"The vehicle just exploded," said the caller on the line with the 911 dispatcher.
And with that, the controversial life of Aubrey McClendon ended. Barely 24 hours after a federal grand jury in Oklahoma City indicted him on conspiracy charges, McClendon, the former CEO who had presided over one of the most dangerous stocks on the market, slammed his 2013 Chevy Tahoe directly into a highway overpass.
Motive? McClendon certainly had one: From 1989 until 2013 he was the CEO of Chesapeake Energy (CHK) - Get Report , the massive oil and natural gas company he co-founded with partner Tom Ward. From 1994 until 1997, CHK was among the most successful stocks on the U.S. market, gaining 274.9% in value. In 2008, McClendon became the highest-paid CEO among all S&P 500 companies, with a compensation package totaling $112 million.
When McClendon stepped down as CEO of Chesapeake in 2013, the company was the second-largest producer of natural gas in the U.S., behind Exxon Mobil.
Then things began to change for McClendon -- and for Chesapeake. The press began labeling him as "reckless." In 2015, the company filed a lawsuit against the former CEO, accusing him of misappropriating company data relating to available land for his new venture, American Energy Partners. A settlement was reached.
On Tuesday, a federal grand jury indicted McClendon for allegedly conspiring to rig the bidding process for oil and natural gas leases from 2007 until 2012, during his tenure with Chesapeake. On Wednesday, he was dead.
Along with its former executive's tumultuous final days, Chesapeake has been on a roller coaster of its own.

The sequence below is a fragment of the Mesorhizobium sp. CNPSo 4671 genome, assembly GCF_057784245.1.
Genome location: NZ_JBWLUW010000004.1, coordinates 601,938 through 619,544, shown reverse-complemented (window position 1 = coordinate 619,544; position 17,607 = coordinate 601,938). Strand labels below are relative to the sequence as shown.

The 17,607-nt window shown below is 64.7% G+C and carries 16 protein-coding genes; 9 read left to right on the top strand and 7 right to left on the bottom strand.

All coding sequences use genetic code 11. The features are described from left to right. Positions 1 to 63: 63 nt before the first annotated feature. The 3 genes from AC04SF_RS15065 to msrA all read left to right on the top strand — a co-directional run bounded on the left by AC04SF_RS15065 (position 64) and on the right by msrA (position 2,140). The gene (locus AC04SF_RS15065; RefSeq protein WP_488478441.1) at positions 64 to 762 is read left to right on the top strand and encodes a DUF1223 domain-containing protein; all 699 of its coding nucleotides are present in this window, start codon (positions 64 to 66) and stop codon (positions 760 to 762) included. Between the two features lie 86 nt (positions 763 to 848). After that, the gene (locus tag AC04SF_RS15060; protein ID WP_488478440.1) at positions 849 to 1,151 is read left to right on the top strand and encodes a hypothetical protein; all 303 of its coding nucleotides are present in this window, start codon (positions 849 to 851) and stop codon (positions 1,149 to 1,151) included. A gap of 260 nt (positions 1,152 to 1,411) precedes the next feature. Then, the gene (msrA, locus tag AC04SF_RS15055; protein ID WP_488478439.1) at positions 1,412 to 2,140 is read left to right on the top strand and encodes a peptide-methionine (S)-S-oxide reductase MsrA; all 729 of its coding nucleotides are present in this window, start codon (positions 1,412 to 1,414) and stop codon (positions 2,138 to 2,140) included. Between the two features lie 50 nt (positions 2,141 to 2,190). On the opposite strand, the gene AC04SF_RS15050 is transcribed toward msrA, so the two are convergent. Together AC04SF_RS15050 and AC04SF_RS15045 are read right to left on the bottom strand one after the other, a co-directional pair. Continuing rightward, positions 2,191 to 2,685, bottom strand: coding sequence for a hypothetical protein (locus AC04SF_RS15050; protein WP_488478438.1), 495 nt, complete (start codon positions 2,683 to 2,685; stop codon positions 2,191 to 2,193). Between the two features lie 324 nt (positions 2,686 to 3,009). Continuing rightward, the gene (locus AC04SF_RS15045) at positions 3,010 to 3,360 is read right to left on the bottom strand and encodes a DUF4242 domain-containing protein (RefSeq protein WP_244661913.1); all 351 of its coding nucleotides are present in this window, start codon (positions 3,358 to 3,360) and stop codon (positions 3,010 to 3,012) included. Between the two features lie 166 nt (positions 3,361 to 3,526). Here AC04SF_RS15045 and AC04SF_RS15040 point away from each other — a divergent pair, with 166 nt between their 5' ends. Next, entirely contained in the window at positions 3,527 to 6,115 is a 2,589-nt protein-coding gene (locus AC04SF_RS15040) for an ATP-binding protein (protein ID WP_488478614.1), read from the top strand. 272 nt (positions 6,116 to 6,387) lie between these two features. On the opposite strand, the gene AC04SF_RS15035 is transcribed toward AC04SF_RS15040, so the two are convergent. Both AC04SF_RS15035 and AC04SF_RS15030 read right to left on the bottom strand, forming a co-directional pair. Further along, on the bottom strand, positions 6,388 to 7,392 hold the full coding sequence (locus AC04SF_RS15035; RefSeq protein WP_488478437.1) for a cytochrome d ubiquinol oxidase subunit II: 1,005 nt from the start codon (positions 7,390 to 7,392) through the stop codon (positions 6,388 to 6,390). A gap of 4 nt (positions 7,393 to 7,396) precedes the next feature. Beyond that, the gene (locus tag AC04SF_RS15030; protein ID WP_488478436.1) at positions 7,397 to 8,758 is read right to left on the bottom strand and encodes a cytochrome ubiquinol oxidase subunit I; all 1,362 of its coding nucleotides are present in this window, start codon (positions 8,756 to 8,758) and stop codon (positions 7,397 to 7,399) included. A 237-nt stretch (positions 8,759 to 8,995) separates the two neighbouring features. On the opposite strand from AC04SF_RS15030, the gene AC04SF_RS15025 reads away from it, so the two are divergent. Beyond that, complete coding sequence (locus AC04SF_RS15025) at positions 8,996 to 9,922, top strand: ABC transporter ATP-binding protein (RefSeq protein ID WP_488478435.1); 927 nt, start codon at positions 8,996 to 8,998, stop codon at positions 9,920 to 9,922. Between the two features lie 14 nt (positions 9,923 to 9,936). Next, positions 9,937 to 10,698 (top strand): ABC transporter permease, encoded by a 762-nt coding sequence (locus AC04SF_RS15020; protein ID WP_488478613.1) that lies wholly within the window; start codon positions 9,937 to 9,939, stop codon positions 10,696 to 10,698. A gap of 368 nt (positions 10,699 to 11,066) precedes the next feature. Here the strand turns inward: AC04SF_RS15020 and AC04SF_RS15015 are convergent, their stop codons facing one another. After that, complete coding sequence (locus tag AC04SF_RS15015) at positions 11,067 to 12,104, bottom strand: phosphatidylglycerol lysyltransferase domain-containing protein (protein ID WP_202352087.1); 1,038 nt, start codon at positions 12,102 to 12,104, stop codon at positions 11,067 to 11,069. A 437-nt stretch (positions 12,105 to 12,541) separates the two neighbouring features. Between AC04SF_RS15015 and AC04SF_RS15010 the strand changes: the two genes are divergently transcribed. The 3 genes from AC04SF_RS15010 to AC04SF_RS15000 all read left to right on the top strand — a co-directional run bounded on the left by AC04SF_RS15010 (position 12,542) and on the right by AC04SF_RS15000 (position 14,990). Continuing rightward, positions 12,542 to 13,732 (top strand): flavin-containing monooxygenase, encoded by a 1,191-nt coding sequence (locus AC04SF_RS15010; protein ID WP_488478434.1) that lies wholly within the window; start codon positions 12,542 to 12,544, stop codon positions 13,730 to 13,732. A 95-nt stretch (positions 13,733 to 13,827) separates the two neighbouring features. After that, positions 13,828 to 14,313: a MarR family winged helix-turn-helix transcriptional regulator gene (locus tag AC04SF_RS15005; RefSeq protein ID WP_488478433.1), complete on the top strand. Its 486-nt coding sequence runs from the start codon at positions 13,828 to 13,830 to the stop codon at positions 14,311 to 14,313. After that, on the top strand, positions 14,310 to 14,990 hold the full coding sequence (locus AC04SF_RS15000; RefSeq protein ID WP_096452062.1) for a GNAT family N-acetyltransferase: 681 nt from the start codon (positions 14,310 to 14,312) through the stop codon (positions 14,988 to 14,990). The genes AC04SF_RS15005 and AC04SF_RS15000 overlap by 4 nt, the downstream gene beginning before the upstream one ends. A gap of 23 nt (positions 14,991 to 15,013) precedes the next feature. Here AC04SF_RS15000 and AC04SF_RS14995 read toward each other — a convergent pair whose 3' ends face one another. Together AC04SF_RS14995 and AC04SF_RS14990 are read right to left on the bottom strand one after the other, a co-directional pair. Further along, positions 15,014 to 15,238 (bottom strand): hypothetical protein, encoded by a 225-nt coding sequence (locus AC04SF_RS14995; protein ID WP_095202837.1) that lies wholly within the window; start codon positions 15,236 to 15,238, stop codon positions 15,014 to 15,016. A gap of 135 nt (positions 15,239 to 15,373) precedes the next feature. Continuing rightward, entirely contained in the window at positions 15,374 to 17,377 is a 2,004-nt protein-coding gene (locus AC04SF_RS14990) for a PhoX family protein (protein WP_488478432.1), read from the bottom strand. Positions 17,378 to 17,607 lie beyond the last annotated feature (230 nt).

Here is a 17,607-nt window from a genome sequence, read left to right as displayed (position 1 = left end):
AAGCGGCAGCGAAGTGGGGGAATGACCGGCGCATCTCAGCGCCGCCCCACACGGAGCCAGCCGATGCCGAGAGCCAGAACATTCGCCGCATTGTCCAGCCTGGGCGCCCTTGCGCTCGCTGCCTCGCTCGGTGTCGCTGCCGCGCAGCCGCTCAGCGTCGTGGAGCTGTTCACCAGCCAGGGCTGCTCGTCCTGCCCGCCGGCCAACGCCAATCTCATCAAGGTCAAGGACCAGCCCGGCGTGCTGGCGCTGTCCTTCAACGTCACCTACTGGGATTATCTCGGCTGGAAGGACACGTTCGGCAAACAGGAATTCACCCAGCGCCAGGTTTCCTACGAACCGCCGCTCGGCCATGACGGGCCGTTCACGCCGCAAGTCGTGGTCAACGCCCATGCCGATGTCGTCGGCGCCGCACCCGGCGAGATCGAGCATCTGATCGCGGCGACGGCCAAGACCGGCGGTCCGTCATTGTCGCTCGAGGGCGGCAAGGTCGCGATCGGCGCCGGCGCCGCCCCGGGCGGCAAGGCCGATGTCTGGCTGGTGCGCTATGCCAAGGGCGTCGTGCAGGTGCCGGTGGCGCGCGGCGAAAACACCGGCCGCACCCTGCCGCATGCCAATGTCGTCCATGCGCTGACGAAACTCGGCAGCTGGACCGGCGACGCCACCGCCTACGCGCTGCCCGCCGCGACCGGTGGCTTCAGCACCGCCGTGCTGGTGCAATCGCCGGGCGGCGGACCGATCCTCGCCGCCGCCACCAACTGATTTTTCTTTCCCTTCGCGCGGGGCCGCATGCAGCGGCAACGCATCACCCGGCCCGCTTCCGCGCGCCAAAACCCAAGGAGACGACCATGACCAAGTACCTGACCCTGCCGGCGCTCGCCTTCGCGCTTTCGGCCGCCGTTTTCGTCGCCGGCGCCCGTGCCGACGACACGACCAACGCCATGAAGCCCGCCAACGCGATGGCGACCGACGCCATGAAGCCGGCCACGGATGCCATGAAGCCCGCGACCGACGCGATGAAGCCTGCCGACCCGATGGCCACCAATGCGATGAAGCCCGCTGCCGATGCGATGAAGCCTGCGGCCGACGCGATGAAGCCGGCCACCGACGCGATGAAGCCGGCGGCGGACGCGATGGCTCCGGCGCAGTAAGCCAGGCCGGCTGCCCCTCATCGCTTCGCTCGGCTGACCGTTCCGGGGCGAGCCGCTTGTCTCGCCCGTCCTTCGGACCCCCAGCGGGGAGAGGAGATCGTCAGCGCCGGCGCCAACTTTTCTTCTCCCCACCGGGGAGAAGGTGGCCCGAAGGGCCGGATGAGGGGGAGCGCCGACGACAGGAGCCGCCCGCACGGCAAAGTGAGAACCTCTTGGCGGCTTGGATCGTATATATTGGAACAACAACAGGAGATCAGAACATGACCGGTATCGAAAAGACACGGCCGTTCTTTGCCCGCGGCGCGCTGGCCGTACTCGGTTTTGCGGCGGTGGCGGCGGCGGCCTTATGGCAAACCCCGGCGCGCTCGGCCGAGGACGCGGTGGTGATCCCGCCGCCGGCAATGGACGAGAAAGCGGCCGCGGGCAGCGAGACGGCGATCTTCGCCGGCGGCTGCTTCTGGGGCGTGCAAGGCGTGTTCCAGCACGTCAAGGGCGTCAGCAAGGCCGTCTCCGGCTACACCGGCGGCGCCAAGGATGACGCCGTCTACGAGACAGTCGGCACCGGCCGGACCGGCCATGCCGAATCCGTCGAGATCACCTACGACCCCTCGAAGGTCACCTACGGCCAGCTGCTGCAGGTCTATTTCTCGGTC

Although the entire oil and gas sector has been severely punished by plummeting energy prices during the past year, Chesapeake's stock has been teetering on the edge of collapse. From highs near $40 in 2014, the stock hit $1.59 in February. Last month, the stock fell by as much as 50% in one day when the company announced it had hired a law firm to help it restructure the more than $9.5 billion in debt that McClendon left the company with.
Today prosecutors moved to drop charges against McClendon. In return for its assistance in the indictment, Chesapeake is unlikely to face further investigation from the Justice Department. On the news, CHK shares are rocketing back up, by more than 26% at the time of writing.
However, this doesn't mean that Chesapeake is currently a bargain-basement value play back on its way up. The company's fundamentals are still just as rotten as ever. Its debt-to-capital ratio sits above 81%, compared with the collective ratio of its competitors, at 48.21%. Reflecting on this high level of debt, today analysts at Morningstar slapped a "CCC," or "high default risk," rating on the company.
Chesapeake has a net margin of nearly -130% compared with the industry average of -110%. Demand for oil and gas is still expected to be extremely weak this year, and Chesapeake's sales are projected to plunge by a further 23%. Things for this toxic stock aren't going to be getting any better anytime soon. The dire situation is faced by several other energy stocks, notably LinnEnergy.
We may never know what really caused McClendon to swerve across the highway and into the underpass. Suicides among high-profile executives are certainly not unique (remember the sad fate of J. Clifford Baxter, disgraced Enron executive). Although his beleaguered company, Chesapeake Energy might look like a buy right now, but it appears to be subject to as much dooming volatility as the man who founded it, and for that reason should be avoided.
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This article is commentary by an independent contributor. At the time of publication, the author held no positions in the stocks mentioned.